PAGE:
Innovation at Whirlpool - Creating a New Competency

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Case Details:

Case Code : HROB081
Case Length : 21 Pages
Period : 1999-2006
Pub. Date : 2006
Teaching Note : Available
Organization : Whirlpool Corporation
Industry : Electricals and Electronics
Countries : USA, Europe

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This case study was compiled from published sources, and is intended to be used as a basis for class discussion. It is not intended to illustrate either effective or ineffective handling of a management situation. Nor is it a primary information source.

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Background Note

In 1911, three brothers - Frederick, Louis, and Emory Upton - set up a company, Upton Machine Corporation (Upton) at St. Josephs, Michigan, USA. The company produced electric motor-driven wringer washers.5 Upton later went on to become Whirlpool.

Upton got its first major order for 100 washers from Federal Electric.6 However, when the machines were put to work, there was a recurring problem - a cast-iron gear in the washer failed to function. The company's General Manager, Louis Upton, offered to repair all the gears free of cost, although he could hardly afford it then. Impressed with the company's ethical standards, Federal Electric not only agreed to repair the machines themselves, but also ordered an additional 100 washers. In 1916, Upton entered into a partnership with Sears, Roebuck and Co (Sears)7 under which Sears marketed the washers manufactured by Upton under the brand name 'Allen'. Sears sold two models of washers - one for US$54.75 and another deluxe model for US$95.

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The partnership turned out to be a huge success and the demand for the washers exceeded supply. By 1925, Upton had become the exclusive supplier of electric and gasoline powered washing machines for Sears.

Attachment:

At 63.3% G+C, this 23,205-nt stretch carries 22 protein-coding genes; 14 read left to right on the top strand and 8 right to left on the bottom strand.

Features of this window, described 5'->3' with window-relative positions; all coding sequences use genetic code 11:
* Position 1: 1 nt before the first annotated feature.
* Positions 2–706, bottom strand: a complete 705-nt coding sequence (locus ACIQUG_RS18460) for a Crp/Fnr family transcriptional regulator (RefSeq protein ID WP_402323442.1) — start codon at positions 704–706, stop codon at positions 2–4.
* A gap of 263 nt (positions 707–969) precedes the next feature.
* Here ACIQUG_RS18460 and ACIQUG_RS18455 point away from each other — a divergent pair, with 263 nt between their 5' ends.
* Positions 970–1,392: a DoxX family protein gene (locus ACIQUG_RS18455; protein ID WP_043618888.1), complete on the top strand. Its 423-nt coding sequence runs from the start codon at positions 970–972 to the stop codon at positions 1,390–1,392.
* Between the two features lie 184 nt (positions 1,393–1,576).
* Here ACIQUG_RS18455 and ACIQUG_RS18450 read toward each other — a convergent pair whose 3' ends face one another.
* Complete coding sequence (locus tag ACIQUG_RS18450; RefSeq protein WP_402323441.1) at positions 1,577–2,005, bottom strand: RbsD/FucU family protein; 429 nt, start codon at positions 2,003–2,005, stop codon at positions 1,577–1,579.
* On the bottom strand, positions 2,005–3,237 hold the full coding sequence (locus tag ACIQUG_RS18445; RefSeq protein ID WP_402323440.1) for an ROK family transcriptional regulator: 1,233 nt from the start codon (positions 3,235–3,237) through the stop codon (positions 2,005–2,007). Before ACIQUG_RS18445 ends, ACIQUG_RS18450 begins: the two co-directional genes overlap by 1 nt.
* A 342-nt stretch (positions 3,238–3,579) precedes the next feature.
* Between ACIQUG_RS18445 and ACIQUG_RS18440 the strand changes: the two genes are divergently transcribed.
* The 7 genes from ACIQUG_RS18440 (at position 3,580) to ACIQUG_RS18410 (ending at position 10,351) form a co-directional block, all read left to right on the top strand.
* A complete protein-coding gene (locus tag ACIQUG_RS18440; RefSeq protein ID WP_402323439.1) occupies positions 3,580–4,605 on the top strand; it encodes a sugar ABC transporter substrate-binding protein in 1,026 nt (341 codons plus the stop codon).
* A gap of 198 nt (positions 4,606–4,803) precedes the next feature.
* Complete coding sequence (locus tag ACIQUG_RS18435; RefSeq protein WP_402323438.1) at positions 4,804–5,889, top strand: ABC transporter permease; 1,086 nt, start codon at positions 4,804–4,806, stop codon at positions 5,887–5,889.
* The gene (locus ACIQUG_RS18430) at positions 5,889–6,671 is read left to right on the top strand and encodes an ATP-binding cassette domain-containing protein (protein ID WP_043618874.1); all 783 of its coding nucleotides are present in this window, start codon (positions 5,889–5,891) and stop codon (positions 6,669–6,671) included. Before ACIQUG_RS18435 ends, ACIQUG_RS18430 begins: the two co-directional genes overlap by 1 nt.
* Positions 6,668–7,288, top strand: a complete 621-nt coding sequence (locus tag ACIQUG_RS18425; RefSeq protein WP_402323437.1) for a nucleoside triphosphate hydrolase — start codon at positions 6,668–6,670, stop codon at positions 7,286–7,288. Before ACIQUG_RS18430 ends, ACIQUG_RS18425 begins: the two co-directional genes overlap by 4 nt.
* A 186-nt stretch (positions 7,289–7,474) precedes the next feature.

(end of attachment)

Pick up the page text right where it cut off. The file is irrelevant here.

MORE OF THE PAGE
In 1929, Upton merged with Nineteen Hundred Corp. (Nineteen Hundred) of New York, USA. By 1936, Nineteen Hundred began entering global markets, and sold its washers in Europe and Asia. In 1948, Nineteen Hundred marketed an automatic washer under the Whirlpool brand. (Refer to Exhibit I for Whirlpool's logo).

With this, the company had dual distribution - one line of products marketed by Sears and the other by Nineteen Hundred. In 1950, Nineteen Hundred officially changed its name to Whirlpool. Whirlpool expanded its product range to include automatic dryers, refrigerators, and air-conditioners. To keep pace with the competition it faced, Whirlpool decided to spread out its manufacturing facilities around the globe...

Excerpts >>

5] "Wringer washers" were the forerunners of washing machines. They had a tub for washing the clothes and a double roller arrangement above the tub to wring out the wet clothes as there was no "spin drying" in those days.

6] Federal Electric was a manufacturer of low voltage switch gear. Federal Electric was the biggest company of the Federal Group, which comprised six companies.

7] Sears Holdings Corporation was the third largest retailer in the US as of April 2006, with approx. US$ 55 billion in annual revenues, and 3,900 full-line and specialty retail stores in the United States and Canada.


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